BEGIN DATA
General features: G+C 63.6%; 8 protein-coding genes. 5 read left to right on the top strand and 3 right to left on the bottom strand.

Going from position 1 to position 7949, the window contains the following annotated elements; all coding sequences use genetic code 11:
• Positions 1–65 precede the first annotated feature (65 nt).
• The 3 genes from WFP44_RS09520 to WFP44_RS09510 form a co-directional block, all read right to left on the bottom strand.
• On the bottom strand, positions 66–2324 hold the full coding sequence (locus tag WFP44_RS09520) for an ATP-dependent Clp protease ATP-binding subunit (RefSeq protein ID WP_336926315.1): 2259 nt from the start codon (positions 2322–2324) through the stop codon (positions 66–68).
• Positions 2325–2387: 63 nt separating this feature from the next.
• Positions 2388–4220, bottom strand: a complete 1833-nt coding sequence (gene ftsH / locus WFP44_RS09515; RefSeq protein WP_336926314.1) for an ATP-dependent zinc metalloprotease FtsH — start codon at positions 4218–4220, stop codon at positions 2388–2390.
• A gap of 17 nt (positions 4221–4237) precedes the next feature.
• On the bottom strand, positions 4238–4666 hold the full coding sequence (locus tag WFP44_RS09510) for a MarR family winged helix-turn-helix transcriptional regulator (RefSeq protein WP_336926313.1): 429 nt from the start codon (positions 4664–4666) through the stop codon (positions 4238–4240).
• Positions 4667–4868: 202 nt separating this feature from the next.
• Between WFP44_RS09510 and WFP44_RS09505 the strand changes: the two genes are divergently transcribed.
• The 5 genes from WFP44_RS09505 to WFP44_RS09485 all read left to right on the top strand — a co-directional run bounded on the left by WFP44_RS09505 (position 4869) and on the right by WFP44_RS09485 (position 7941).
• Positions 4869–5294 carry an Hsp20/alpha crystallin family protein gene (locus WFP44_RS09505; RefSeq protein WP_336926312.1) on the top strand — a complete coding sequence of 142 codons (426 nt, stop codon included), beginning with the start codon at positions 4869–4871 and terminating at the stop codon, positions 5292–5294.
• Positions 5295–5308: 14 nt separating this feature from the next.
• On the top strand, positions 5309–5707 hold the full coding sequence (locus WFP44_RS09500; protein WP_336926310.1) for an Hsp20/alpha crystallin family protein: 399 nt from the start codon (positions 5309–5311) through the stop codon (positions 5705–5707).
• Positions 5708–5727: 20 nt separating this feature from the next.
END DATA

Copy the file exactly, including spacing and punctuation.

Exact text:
General features: G+C 63.6%; 8 protein-coding genes. 5 read left to right on the top strand and 3 right to left on the bottom strand.

Going from position 1 to position 7949, the window contains the following annotated elements; all coding sequences use genetic code 11:
• Positions 1–65 precede the first annotated feature (65 nt).
• The 3 genes from WFP44_RS09520 to WFP44_RS09510 form a co-directional block, all read right to left on the bottom strand.
• On the bottom strand, positions 66–2324 hold the full coding sequence (locus tag WFP44_RS09520) for an ATP-dependent Clp protease ATP-binding subunit (RefSeq protein ID WP_336926315.1): 2259 nt from the start codon (positions 2322–2324) through the stop codon (positions 66–68).
• Positions 2325–2387: 63 nt separating this feature from the next.
• Positions 2388–4220, bottom strand: a complete 1833-nt coding sequence (gene ftsH / locus WFP44_RS09515; RefSeq protein WP_336926314.1) for an ATP-dependent zinc metalloprotease FtsH — start codon at positions 4218–4220, stop codon at positions 2388–2390.
• A gap of 17 nt (positions 4221–4237) precedes the next feature.
• On the bottom strand, positions 4238–4666 hold the full coding sequence (locus tag WFP44_RS09510) for a MarR family winged helix-turn-helix transcriptional regulator (RefSeq protein WP_336926313.1): 429 nt from the start codon (positions 4664–4666) through the stop codon (positions 4238–4240).
• Positions 4667–4868: 202 nt separating this feature from the next.
• Between WFP44_RS09510 and WFP44_RS09505 the strand changes: the two genes are divergently transcribed.
• The 5 genes from WFP44_RS09505 to WFP44_RS09485 all read left to right on the top strand — a co-directional run bounded on the left by WFP44_RS09505 (position 4869) and on the right by WFP44_RS09485 (position 7941).
• Positions 4869–5294 carry an Hsp20/alpha crystallin family protein gene (locus WFP44_RS09505; RefSeq protein WP_336926312.1) on the top strand — a complete coding sequence of 142 codons (426 nt, stop codon included), beginning with the start codon at positions 4869–4871 and terminating at the stop codon, positions 5292–5294.
• Positions 5295–5308: 14 nt separating this feature from the next.
• On the top strand, positions 5309–5707 hold the full coding sequence (locus WFP44_RS09500; protein WP_336926310.1) for an Hsp20/alpha crystallin family protein: 399 nt from the start codon (positions 5309–5311) through the stop codon (positions 5705–5707).
• Positions 5708–5727: 20 nt separating this feature from the next.